Tlaquepaque’s association with pottery starts with its very name, which is derived from the Náhuatl language and interpreted as “Atop Clay Hills.” Such is the connection that an expression in Mexico, “jarrito de Tlaquepaque” (“little clay jar from Tlaquepaque”) is commonly used to refer to someone perceived as delicate, or easily hurt. This pottery history has been celebrated in the form of the Regional Museum of Pottery since 1954.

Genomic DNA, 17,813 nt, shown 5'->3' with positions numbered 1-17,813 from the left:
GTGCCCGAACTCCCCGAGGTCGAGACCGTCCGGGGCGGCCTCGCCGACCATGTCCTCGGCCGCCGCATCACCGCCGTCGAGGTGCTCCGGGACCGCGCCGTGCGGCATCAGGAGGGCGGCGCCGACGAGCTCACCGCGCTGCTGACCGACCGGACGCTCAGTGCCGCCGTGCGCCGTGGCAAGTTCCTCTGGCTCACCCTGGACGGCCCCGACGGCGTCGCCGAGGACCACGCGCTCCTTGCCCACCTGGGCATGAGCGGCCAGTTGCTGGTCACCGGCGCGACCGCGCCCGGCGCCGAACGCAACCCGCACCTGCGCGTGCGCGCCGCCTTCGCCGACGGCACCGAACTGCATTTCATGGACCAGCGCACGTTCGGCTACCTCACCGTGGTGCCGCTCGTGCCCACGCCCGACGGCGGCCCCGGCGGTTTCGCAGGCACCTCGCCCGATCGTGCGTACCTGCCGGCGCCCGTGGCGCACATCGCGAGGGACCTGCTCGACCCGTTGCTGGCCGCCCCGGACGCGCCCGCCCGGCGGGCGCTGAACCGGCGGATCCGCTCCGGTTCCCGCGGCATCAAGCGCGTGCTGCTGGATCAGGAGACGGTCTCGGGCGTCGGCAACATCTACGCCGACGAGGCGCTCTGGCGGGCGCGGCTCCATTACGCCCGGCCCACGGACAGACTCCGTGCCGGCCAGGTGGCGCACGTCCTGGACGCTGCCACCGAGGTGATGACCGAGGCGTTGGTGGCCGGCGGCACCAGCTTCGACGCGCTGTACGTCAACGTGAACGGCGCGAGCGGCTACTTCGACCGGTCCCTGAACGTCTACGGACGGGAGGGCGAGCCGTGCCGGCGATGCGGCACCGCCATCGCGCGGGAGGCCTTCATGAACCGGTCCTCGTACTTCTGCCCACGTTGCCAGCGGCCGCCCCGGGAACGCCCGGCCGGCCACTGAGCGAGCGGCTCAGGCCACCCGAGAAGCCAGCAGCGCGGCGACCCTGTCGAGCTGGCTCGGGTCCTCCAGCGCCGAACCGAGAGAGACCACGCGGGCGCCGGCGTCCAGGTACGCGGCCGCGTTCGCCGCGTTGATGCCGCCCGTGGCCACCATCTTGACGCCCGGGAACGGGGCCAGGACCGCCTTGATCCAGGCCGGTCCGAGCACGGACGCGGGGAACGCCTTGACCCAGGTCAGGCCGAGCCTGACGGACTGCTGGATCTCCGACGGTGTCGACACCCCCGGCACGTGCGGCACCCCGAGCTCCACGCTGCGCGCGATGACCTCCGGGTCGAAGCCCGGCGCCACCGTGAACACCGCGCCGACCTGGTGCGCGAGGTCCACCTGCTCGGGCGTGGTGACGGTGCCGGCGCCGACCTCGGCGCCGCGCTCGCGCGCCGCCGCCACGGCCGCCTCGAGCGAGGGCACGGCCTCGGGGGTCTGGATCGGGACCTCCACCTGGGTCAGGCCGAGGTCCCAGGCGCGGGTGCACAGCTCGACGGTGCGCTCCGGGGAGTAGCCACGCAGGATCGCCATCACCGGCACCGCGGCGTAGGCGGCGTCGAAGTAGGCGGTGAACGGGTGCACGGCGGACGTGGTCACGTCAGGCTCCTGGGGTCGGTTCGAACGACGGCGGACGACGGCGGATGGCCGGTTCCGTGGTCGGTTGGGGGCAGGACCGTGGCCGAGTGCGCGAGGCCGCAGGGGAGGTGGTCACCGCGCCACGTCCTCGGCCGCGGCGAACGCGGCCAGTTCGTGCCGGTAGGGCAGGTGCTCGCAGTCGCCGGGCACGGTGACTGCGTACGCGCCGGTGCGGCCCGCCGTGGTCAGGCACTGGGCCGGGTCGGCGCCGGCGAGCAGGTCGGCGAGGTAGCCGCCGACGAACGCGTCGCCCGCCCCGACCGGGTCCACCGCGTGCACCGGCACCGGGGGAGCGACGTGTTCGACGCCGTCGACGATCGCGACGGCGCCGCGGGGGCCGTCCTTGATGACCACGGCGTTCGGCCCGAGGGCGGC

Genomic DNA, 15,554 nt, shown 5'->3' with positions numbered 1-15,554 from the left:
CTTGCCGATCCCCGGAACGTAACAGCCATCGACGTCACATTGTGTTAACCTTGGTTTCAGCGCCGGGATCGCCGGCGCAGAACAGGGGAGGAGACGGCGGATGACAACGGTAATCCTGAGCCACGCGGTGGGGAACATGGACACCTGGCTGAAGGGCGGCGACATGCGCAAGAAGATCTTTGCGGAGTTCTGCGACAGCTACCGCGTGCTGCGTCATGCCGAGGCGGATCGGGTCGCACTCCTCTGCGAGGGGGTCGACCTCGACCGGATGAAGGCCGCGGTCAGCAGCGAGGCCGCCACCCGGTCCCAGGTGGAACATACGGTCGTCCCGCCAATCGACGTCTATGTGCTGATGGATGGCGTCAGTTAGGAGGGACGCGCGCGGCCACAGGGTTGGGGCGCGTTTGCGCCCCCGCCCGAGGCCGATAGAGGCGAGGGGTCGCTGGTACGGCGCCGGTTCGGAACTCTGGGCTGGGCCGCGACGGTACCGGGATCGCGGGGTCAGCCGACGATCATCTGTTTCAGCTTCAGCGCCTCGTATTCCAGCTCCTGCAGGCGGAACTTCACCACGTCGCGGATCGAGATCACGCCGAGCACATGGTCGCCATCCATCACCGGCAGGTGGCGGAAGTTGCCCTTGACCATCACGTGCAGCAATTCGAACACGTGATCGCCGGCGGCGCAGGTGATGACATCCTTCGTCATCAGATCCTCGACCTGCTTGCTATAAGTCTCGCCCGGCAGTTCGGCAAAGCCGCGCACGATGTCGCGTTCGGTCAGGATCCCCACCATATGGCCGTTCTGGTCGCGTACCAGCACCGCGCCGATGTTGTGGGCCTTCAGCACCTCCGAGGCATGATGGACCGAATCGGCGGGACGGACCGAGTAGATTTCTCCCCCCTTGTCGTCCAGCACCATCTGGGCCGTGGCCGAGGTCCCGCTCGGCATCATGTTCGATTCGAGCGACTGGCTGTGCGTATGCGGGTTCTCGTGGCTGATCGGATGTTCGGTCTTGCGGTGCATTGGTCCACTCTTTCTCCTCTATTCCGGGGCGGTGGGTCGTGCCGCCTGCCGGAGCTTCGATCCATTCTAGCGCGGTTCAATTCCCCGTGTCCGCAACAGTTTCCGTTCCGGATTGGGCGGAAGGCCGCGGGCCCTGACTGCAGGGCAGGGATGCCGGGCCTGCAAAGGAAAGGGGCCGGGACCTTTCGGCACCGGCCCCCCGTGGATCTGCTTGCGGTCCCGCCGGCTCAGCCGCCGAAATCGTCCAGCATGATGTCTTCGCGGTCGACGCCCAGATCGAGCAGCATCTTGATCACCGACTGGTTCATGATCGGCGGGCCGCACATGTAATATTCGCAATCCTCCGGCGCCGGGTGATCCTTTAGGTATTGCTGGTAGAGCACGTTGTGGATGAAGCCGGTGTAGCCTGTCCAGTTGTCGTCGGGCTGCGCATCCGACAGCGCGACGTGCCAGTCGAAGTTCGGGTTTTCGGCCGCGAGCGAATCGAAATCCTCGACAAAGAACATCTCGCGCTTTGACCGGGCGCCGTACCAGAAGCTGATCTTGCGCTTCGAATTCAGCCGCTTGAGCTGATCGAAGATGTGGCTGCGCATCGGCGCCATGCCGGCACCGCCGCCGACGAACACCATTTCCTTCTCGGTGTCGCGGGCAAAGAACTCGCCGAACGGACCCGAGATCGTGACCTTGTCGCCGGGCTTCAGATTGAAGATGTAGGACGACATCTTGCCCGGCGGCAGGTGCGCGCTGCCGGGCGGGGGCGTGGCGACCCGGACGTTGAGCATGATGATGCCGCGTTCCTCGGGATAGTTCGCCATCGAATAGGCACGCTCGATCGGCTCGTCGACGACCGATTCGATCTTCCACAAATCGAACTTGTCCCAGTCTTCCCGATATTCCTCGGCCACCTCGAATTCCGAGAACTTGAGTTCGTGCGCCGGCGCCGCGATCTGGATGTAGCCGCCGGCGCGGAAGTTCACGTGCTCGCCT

The museum is housed in the buildings of a former 19th-century hacienda. Its collection consists mostly of pottery pieces from the 18th and 19th centuries and showcases a large variety of techniques and finishes.
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